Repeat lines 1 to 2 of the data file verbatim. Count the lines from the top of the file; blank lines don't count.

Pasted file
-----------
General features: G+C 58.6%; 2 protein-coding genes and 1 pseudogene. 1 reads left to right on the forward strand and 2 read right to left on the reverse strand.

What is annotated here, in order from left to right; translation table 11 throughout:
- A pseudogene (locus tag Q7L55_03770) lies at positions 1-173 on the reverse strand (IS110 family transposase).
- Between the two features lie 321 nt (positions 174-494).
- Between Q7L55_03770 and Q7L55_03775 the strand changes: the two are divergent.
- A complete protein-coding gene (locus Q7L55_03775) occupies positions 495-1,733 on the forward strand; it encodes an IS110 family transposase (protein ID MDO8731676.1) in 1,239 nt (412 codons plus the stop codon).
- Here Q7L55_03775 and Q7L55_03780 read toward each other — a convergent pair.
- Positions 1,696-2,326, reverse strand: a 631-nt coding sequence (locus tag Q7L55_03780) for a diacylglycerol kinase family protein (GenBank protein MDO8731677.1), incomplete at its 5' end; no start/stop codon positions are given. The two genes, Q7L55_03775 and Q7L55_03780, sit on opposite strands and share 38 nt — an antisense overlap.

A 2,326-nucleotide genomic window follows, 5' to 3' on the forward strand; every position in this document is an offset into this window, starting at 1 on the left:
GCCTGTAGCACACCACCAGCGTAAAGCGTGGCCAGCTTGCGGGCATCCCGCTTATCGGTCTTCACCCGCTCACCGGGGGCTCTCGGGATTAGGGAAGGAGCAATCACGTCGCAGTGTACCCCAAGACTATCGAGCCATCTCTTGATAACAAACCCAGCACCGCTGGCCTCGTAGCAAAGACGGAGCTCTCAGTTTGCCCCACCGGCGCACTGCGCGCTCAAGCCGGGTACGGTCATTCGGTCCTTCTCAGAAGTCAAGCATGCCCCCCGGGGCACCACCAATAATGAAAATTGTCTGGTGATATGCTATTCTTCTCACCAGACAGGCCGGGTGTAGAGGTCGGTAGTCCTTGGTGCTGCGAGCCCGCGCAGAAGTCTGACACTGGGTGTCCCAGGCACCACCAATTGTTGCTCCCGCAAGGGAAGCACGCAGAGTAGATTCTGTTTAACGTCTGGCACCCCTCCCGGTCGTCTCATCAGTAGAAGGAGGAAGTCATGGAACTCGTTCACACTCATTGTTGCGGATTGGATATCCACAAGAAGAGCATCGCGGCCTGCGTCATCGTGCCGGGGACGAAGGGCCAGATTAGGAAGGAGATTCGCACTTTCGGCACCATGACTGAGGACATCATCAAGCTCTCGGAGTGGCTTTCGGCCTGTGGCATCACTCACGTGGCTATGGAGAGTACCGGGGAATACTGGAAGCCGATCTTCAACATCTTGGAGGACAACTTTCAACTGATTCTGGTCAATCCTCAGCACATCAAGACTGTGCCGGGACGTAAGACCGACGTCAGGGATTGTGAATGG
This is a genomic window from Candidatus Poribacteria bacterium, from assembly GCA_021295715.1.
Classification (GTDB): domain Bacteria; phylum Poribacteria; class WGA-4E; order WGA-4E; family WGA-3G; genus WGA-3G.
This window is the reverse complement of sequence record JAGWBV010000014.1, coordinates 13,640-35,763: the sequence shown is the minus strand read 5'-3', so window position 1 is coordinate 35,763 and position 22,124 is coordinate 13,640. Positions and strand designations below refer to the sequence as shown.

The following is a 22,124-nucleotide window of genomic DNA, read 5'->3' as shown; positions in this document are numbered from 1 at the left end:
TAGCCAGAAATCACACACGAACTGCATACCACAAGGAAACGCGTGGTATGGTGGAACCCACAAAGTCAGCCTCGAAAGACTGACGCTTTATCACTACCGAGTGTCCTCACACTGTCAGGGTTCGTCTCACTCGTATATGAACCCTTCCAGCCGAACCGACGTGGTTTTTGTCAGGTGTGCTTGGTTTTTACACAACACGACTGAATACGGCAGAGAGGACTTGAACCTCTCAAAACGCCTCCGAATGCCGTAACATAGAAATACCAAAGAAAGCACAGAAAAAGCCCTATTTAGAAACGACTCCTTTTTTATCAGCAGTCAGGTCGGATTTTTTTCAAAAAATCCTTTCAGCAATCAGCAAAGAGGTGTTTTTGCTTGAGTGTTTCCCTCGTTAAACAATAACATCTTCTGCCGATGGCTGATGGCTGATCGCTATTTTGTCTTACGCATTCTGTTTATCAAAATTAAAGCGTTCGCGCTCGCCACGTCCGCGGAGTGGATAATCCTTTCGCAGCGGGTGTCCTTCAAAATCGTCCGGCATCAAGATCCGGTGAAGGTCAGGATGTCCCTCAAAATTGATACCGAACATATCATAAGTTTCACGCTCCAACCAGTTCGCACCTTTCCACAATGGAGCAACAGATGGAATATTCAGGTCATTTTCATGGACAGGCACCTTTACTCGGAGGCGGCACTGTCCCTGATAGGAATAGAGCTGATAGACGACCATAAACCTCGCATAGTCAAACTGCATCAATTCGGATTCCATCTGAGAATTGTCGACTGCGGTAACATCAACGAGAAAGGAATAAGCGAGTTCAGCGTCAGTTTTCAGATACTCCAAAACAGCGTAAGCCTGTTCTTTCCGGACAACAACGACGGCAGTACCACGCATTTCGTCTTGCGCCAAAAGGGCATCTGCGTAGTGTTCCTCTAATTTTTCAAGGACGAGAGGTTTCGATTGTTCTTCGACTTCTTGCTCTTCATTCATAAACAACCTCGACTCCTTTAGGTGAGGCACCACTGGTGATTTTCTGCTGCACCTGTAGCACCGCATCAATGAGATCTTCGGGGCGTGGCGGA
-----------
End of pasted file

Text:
General features: G+C 58.6%; 2 protein-coding genes and 1 pseudogene. 1 reads left to right on the forward strand and 2 read right to left on the reverse strand.

What is annotated here, in order from left to right; translation table 11 throughout: